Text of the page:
Social housing partner at Berrymans Lace Mawer LLP, Sarah Mansfield, addresses the Government’s plan for new homes to be zero carbon from 2016.
In a written ministerial statement in July 2009, John Healey, Labour Minister for Housing and Planning, confirmed that all new homes will be zero carbon from 2016. This has now been reconfirmed by the current Minister for Housing and Planning, Grant Shapps, and the definition of zero carbon will be based on the following:
- high levels of energy efficiency in the fabric of the home;
- a minimum level of carbon reduction to be achieved onsite or through directly connected heat; and
- a list of allowable solutions for dealing with the remaining emissions (including from appliances).
The key points were compiled following proposals by the Government in its 2008 consultation paper entitled, “Definition of Zero Homes and Non-Domestic Buildings: Consultation”. The consultation followed the Government’s 2007 “Building a Greener Future: Policy Statement in which it announced that all new homes will be zero carbon form 2016.
The answers to some zero carbon questions have already been widely communicated, but other areas still require extensive research, such as the building fabric and renewable technologies where concerns with overheating, design and reliability of product performance remain.
What does a zero carbon home actually mean?
A property can only be zero carbon if fossil fuels are not used for heating and lighting, and if it generates more power than the net carbon emissions associated with the construction and fabric of the building. There are approximately 50 tonnes of CO2 embedded in the construction of a house (www.emptyhomes.com – New Tricks with Old Bricks). To be truly zero carbon, both fuel use and construction impact must be offset.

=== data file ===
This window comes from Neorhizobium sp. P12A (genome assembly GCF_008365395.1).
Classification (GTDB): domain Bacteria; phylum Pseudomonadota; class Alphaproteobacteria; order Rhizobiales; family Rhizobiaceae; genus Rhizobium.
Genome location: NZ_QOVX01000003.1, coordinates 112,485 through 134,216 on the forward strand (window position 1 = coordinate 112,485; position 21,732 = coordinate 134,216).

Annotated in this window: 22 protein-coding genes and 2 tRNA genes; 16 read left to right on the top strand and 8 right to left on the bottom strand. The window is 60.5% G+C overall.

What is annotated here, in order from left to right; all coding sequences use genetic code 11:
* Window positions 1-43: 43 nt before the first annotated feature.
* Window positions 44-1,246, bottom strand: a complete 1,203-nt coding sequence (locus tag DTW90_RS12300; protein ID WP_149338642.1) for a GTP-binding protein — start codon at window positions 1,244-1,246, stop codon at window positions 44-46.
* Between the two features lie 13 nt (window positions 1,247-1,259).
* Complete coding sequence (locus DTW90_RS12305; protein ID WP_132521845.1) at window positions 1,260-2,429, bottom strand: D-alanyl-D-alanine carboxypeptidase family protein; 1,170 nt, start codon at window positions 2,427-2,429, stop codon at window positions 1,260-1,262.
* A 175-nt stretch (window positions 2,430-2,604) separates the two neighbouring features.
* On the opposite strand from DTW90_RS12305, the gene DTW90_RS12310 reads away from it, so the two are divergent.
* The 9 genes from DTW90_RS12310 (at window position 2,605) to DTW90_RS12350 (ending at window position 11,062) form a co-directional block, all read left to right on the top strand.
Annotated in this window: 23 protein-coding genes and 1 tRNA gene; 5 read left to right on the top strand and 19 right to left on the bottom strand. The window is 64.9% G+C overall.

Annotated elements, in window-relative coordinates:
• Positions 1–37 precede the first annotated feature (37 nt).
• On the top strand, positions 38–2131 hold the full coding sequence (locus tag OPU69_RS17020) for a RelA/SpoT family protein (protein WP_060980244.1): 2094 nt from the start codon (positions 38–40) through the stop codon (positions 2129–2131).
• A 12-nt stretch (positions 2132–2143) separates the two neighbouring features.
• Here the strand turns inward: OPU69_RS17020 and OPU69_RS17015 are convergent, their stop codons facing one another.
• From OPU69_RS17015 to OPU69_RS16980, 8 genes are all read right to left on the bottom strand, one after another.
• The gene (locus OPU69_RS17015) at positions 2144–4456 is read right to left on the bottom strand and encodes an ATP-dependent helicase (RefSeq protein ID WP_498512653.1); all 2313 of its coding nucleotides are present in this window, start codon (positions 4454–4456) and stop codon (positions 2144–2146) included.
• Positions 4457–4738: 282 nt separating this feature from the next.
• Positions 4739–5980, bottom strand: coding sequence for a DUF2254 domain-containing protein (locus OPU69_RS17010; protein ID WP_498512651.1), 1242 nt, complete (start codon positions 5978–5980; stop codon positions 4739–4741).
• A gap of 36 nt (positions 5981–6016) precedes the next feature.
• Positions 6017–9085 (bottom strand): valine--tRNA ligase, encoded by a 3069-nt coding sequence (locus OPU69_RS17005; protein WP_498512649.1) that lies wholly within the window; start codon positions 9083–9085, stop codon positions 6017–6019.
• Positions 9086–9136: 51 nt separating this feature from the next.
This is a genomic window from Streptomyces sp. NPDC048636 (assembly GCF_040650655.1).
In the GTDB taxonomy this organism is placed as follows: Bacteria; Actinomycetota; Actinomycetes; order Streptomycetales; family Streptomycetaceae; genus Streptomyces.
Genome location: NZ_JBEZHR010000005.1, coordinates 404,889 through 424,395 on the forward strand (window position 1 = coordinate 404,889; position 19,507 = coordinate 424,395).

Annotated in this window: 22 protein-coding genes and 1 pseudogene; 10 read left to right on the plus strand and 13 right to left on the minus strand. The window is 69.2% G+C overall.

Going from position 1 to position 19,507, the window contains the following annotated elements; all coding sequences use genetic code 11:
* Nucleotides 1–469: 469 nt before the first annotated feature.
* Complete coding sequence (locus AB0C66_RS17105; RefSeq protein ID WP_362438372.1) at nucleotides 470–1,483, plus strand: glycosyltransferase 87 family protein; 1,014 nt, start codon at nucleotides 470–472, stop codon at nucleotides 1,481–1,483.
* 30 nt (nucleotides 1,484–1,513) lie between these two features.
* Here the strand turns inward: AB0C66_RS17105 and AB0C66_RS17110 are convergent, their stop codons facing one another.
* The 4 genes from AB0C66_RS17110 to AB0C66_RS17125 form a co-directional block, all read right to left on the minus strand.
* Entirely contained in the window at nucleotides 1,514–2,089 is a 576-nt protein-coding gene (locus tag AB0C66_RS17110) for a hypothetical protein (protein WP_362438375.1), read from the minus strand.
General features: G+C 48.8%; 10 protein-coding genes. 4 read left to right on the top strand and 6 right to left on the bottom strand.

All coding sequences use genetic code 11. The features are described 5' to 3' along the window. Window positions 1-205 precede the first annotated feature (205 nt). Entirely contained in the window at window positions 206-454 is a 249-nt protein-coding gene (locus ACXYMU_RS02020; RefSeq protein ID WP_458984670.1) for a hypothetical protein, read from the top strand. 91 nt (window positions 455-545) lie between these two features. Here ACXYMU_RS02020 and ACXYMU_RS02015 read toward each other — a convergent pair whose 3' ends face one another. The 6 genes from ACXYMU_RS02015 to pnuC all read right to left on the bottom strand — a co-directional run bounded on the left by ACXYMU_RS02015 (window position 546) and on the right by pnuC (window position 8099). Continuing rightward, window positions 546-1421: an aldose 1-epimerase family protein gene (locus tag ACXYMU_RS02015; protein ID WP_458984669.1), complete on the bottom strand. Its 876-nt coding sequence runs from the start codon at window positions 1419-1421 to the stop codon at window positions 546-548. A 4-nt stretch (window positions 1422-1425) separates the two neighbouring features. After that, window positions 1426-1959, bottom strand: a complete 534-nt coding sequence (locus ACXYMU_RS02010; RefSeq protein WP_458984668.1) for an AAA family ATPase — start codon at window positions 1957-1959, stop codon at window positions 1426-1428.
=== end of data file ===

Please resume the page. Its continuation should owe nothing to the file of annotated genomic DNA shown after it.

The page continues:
The Zero Carbon Hub was introduced in June 2008 to develop and drive a prioritised programme for the energy efficiency aspects of low carbon homes, leading to the delivery of mainstream zero carbon homes from 2016. The method was to ensure full communication, engagement and close co-operation with Government, house builders, manufacturers and key industry stake holders. The aim of the Zero Carbon Hub is to facilitate delivery of this programme by considering such items as the building fabric, air leakage from within the home, build cost and householder experience. It will ensure that the tools and processes are workable and the industry can scale up its operation to meet the Governments objective of Zero Carbon Homes by 2016.